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MALTATODAY 26 June 2022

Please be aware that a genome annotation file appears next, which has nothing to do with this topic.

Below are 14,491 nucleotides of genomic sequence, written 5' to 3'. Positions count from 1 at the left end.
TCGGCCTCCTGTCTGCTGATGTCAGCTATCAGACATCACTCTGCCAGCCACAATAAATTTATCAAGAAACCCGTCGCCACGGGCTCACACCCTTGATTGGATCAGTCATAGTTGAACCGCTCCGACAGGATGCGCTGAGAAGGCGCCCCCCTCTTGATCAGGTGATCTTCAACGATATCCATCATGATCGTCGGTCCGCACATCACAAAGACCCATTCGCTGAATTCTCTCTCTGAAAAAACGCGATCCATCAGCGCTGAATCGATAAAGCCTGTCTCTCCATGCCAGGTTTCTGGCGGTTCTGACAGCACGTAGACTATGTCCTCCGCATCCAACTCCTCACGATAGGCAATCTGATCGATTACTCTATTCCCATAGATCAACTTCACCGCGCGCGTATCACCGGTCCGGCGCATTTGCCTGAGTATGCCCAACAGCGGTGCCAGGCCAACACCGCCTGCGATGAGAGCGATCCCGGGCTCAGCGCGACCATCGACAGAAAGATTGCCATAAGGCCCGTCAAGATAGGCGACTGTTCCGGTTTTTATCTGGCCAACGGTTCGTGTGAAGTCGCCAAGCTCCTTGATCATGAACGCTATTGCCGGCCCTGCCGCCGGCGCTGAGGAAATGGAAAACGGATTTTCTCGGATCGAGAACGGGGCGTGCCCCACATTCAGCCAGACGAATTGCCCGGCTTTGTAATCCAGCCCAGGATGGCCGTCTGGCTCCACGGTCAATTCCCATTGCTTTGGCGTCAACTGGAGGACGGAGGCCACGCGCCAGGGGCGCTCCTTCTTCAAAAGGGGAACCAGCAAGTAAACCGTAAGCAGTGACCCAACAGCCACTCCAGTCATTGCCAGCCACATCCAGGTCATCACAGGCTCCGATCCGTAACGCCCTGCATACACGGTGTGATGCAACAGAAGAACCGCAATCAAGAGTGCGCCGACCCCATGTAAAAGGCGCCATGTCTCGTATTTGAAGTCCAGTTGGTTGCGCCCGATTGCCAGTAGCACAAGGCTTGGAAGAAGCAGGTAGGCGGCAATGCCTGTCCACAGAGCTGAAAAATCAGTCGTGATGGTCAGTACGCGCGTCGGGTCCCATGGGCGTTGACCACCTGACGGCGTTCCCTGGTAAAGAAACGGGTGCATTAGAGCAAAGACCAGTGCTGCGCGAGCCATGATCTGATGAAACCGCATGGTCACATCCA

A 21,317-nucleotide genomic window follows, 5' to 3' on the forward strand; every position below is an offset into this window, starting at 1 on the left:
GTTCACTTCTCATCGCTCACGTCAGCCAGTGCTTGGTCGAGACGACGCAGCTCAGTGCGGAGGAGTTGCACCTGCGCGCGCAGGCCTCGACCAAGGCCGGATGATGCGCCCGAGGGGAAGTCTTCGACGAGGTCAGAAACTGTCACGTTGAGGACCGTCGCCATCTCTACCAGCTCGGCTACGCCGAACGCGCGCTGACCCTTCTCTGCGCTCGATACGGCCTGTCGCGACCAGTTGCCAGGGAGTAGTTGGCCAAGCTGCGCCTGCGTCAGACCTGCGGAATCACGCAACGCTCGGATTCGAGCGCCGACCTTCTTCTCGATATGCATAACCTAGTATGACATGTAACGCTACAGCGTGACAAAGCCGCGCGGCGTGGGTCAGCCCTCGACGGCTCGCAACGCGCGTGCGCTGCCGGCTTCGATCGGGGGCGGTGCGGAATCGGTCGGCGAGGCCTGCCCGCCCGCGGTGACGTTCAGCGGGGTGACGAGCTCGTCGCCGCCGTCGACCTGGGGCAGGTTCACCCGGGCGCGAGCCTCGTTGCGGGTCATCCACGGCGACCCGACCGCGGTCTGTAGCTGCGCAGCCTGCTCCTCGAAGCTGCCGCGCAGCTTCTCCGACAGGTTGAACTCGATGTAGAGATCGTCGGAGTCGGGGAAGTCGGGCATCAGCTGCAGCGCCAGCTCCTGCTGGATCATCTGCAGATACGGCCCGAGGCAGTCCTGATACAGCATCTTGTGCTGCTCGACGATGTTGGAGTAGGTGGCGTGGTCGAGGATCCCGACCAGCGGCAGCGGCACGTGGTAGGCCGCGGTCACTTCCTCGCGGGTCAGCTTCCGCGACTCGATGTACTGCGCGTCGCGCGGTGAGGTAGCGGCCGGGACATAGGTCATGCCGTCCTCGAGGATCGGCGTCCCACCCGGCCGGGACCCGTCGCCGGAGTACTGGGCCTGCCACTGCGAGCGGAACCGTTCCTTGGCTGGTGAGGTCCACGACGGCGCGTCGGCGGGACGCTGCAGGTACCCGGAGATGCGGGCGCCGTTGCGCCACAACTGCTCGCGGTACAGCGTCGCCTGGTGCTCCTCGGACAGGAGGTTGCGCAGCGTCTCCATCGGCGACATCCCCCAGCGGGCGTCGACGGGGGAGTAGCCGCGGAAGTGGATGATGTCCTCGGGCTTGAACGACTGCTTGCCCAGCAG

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12 maltatoday | SUNDAY • 26 JUNE 2022 NEWS JOSEPH Muscat refuses to dis- appear as many of his critics augured when he was forced to resign in the wake of the ar- rest of Yorgen Fenech, whose proximity to chief of staff Keith Schembri raised questions on whether the former prime minister was involved in the greatest cover-up ever in re- cent Maltese history. The fact that this question remains un- resolved obviously casts a dark shadow on any role assumed by Muscat. Muscat himself may have realised that with a political comeback extremely unlike- ly, even inside Labour there is a political consensus that the former Labour leader was guilty of a gross error of judgement in keeping Schem- bri by his side, despite know- ing his connection to Fenech through the 17 Black offshore company. That in itself showed a tol- erance for questionable be- haviour. So can he be trusted in a sector like football which is just as blighted by big busi- ness interests and corruption as politics? Apparently with a few exceptions – Valletta and Gudja FC – the bosses of the majority of the football clubs involved have no such qualms. This is not so surprising con- sidering that Maltese clubs are also led by the likes of construction magnate Joseph Portelli, who also use football to curry favour amongst the masses while literally pillag- ing the country's landscapes, also thanks to complicity with the Labour administra- tion. After all, this is the same world in which Portelli had the audacity to present him- self as a registered footballer to score Nadur FC's winning penalty in a competitive foot- ball match. But can people dismiss Jo- seph Muscat and really expect him to vanish or rot away in some inglorious exile in the same way Bettino Craxi end- ed his days in Hammamet? So far Muscat does not stand ac- cused of an- ything illegal in any court of law. He has a l r e a d y been ab- s o l v e d by the E g r a n t inquiry over his wife's alleged ownership of a secret Panama company and other links to the Azeri ruling family. And despite gross political mis- judgements and dubious com- plicities, he may have never crossed the line of criminal responsibility. Even if he did... prosecution remains unlikely in a country with such a poor record in hounding past and present politicians of all po- litical hues. And after his opponents raised the stakes so high by entertaining the possibili- ty of his active involvement in murder, anything short of that now sounds like an abso- lution. The rise of the Muscat 'power couple' brand Still relatively young and ambitious, Muscat remains adulated in his own party, which never dumped him the same way the Ger- man Social Demo- crats recently did with former PM Ger- h a r d Rebranding Muscat: redemption through football magic? Former Prime Minister Joseph Muscat could head Malta's top-tier league football clubs industry association. Could he reinvigorate local football the same way he transformed Malta, or will the dark cloud of disgrace still overshadow the role he seeks in football and beyond? JAMES DEBONO Like Malta's own Beckhams, the Muscats retain a cherished celebrity status and the perks which come with it, with Michelle presiding over a BOV-backed charity foundation and Joseph possibly starting to work his way up in the lucrative world of international football.

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